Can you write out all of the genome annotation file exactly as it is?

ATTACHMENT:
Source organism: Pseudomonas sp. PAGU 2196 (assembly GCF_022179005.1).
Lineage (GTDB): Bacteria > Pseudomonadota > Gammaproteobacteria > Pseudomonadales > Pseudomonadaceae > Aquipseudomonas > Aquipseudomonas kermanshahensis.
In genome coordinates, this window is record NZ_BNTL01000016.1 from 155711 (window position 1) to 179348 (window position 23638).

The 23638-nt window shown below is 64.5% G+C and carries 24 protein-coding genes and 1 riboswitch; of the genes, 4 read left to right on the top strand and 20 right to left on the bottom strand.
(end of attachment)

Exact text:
Source organism: Pseudomonas sp. PAGU 2196 (assembly GCF_022179005.1).
Lineage (GTDB): Bacteria > Pseudomonadota > Gammaproteobacteria > Pseudomonadales > Pseudomonadaceae > Aquipseudomonas > Aquipseudomonas kermanshahensis.
In genome coordinates, this window is record NZ_BNTL01000016.1 from 155711 (window position 1) to 179348 (window position 23638).

The 23638-nt window shown below is 64.5% G+C and carries 24 protein-coding genes and 1 riboswitch; of the genes, 4 read left to right on the top strand and 20 right to left on the bottom strand.